Why should a human-eating tigress shine bright?
India is embroiled in a controversial debate regarding the shooting of a man-eating tigress, nicknamed Avni and T1. Union Minister Maneka Gandhi has said this is tantamount to murder and she has sought the dismissal of the state minister and officials. She also seems distraught about the two cubs that have been orphaned.
Maneka Gandhi should understand that the tigress was shot at the behest of the state government, with due Supreme Court sanctions. She was a man-eater and had killed 13 human beings. The hunt for the man-eater was going on for long and included more than 100 camera traps, 24-hour surveillance from treetops, five sharpshooters. It wasn’t easy. The hunters tried to tranquilise the tigress, but when she attacked the jeep in which they were travelling, she was shot dead. Farmers and rural communities had been warned not to venture out alone in the Yavatmal district in Maharashtra state. Such were the dangers posed by this tigress. The two cubs can be adopted by any zoo or wild life sanctuary in India. But has anyone spared a thought for the orphans of the 13 people killed by the tigress?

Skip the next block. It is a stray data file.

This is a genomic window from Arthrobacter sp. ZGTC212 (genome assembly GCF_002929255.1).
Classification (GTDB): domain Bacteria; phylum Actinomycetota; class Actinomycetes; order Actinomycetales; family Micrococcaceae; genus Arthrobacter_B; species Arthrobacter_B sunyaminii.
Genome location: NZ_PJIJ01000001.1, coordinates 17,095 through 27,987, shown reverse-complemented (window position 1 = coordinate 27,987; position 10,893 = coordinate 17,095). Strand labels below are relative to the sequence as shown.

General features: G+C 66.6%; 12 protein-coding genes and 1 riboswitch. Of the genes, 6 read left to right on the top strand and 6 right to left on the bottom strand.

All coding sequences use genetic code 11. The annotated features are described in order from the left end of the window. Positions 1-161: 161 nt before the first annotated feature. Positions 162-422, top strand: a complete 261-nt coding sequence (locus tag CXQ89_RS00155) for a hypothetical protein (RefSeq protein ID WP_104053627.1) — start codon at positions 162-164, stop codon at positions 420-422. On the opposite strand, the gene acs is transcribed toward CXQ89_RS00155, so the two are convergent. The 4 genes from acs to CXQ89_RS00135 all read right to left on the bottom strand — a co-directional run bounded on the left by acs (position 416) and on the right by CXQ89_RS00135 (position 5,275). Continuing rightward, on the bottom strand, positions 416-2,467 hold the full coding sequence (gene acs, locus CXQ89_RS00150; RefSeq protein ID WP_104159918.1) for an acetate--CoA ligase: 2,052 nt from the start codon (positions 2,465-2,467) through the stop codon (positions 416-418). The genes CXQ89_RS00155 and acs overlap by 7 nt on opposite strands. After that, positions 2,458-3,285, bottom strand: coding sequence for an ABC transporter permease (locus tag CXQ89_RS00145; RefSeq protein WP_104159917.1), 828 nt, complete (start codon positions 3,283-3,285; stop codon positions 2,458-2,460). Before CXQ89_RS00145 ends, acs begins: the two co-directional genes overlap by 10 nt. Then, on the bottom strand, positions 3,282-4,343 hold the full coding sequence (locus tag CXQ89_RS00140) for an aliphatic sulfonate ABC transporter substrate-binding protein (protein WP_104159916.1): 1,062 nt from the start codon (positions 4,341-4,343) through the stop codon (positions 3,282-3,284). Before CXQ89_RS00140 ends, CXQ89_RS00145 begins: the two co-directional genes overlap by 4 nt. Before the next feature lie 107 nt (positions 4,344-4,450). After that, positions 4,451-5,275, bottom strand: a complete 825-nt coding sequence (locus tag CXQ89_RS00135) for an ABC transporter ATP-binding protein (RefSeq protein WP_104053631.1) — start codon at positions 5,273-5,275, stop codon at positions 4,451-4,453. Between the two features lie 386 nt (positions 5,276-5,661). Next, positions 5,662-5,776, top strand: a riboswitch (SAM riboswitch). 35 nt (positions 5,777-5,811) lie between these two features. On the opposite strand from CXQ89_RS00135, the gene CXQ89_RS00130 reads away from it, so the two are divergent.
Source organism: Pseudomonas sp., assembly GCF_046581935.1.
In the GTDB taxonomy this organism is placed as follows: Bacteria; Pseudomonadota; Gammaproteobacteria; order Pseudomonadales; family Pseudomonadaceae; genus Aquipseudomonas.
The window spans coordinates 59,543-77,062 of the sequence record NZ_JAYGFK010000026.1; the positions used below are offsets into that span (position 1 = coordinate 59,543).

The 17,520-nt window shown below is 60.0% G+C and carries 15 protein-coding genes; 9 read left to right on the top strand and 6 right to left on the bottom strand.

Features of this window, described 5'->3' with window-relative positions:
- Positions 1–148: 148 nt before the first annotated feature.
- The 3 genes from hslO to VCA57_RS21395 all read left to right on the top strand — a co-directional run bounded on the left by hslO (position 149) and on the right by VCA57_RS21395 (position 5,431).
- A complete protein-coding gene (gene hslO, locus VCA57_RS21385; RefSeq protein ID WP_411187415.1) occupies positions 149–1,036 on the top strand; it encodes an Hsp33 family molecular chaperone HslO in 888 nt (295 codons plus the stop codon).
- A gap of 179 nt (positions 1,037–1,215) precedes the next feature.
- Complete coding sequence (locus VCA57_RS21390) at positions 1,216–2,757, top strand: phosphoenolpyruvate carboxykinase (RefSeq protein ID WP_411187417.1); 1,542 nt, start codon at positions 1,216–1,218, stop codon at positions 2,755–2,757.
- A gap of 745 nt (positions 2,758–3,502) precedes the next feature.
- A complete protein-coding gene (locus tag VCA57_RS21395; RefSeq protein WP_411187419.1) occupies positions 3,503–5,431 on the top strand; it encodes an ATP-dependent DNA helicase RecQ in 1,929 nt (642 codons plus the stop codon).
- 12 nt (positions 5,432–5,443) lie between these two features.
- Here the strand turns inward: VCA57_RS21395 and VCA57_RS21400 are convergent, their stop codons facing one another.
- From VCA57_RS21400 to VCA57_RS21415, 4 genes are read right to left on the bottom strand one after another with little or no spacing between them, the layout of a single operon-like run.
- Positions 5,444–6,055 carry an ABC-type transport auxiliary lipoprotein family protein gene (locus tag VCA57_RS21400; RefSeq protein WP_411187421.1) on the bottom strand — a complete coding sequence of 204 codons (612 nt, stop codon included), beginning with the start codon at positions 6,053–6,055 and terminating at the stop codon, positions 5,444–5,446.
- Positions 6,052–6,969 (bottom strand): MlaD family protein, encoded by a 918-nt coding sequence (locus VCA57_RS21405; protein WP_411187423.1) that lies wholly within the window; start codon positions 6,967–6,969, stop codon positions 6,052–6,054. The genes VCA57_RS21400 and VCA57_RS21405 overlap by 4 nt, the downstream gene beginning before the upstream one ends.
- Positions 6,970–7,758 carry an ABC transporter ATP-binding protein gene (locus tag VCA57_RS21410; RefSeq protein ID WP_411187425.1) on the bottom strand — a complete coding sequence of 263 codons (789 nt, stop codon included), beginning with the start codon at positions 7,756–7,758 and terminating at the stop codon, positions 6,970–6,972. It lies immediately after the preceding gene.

Wild animals often stray into urban centres in the north of Mumbai city, posing danger to people. Mumbai is the financial capital of India with a population of over 20 million. The fact is that with a human population of around 1.3 billion, people and animals are fighting for space to live in a crowded country and are encroaching on each other’s lands.
Animals are precious and add to the beauty and glory of our planet. However, whilst we seek to protect wild animals like lions, tigers and leopards, and even domestic animals like dogs and cows, this cannot be at the cost of human lives. In a country where 25 per cent of the population lives below the poverty line, where people die due to hunger and disease, does it make sense for a country to be obsessed with the officially sanctioned shooting of a man-eater tigress?